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I have a doubt about lr(0) parsers. For example i have the follow grammar:

S -> S N
   | 

N -> terminalsymbol

If i try to construct the first state of lr0 automaton, i get the follow first state:

S ' -> . S $ 

S -> . S N
S -> . 

So here appears me a stupid doubt. Since i have "S -> ." in the first state, is this a situation of a shift/reduce in lr0 parser? Cause the parser can go to shift action by nonterminal S, or reduce action by empty transition(i think).

I already searched across the web looking for a example with empty transitions, but i didn't found one.

Thanks.

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1 Answer

It's not a conflict, because there is no shift action possible, and only one reduce action. So the reduce action must take place, unconditionally.

Once you reduce the S, you end up in the state:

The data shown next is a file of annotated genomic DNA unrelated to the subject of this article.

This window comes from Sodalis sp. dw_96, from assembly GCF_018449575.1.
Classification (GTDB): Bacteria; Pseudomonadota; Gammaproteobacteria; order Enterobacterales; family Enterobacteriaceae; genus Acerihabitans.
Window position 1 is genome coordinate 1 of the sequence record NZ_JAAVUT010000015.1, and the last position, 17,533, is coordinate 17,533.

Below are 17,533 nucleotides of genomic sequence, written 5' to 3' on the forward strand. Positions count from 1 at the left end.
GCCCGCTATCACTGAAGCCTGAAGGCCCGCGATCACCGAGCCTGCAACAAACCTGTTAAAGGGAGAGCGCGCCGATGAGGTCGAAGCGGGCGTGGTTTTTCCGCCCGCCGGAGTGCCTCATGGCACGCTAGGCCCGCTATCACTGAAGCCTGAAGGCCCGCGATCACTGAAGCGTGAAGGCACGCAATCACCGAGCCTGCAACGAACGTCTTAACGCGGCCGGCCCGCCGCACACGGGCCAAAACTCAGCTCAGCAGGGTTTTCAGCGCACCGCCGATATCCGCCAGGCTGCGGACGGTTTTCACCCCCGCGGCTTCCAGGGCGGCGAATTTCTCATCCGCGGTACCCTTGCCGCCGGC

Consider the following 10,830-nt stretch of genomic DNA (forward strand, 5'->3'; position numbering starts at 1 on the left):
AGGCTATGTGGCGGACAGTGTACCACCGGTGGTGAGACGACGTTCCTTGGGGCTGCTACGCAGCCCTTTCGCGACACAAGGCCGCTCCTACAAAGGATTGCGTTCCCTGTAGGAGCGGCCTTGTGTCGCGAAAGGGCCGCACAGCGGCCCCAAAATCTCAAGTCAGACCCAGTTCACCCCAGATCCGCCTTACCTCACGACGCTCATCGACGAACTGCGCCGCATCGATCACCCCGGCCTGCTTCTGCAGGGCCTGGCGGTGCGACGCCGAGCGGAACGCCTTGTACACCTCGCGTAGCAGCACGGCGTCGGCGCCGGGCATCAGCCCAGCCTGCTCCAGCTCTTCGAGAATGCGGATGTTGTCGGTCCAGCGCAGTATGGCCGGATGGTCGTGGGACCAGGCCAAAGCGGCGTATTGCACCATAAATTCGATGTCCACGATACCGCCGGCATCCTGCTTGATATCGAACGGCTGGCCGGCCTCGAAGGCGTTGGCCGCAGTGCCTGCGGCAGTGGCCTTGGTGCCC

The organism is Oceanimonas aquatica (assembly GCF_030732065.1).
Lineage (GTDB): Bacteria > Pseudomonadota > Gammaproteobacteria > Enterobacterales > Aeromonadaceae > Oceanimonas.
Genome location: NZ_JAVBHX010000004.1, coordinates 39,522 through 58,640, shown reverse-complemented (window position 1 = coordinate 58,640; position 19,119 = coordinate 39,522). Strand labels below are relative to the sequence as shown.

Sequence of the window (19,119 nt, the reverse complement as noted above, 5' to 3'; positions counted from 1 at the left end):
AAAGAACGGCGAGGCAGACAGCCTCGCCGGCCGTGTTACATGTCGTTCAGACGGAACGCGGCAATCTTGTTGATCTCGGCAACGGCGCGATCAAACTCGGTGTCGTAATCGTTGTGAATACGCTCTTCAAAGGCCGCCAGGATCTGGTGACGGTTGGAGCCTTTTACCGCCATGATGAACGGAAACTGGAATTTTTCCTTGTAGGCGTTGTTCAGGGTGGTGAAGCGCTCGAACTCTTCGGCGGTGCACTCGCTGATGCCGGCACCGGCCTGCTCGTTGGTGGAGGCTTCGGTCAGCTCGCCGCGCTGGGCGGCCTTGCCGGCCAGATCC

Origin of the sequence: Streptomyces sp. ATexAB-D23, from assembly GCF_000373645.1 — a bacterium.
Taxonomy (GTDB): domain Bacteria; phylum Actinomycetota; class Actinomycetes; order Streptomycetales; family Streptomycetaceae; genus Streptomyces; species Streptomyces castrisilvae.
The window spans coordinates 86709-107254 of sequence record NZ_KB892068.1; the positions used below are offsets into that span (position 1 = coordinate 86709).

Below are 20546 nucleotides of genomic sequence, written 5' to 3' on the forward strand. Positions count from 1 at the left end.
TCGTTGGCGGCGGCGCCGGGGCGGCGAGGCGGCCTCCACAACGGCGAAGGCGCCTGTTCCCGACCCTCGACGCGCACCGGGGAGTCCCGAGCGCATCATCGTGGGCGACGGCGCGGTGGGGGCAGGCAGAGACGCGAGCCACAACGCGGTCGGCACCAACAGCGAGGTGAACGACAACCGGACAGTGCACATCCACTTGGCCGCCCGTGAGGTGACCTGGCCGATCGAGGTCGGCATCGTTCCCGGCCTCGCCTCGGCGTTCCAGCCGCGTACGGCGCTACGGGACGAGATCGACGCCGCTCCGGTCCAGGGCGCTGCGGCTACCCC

S' -> S . $
S  -> S . N
N  -> . nonterminal

which will either shift the end-of-input mark, or the following non-terminal. Assuming that it's the non-terminal, we end up in:

N  -> nonterminal .

which is another forced reduce, which leads us to

S  -> S N .

and then we're back to:

S' -> . S $
S  -> . S N
S  -> .
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Thanks for the answer. I'm new to this. So there is not a conflict because in the first state there is not a shift action possible, right?when you say " and only one reduce action" is relative to empty transition? –  Afaria Jul 9 '13 at 2:02
1  
A shift action is possible in a state if a point (.) is just before a nonterminal. A reduction is possible if a point is at the end of a production. If both are true, or if there are two different reductions, then there is a conflict. Otherwise, all you can do is what you can do (shift or reduce, as the case may be), and there is no conflict. –  rici Jul 9 '13 at 3:15
    
Thanks again for your help. Only one more question. If I have the follow grammar (S -> num S, S -> ), in the first state i get a shift-reduce conflict? due to the symbol 'num' is a terminal, so we can shift, and we can reduce by the empty transition? am i thinking correct? –  Afaria Jul 10 '13 at 21:54
    
@Afaria: yes, I believe that's correct. –  rici Jul 10 '13 at 22:31
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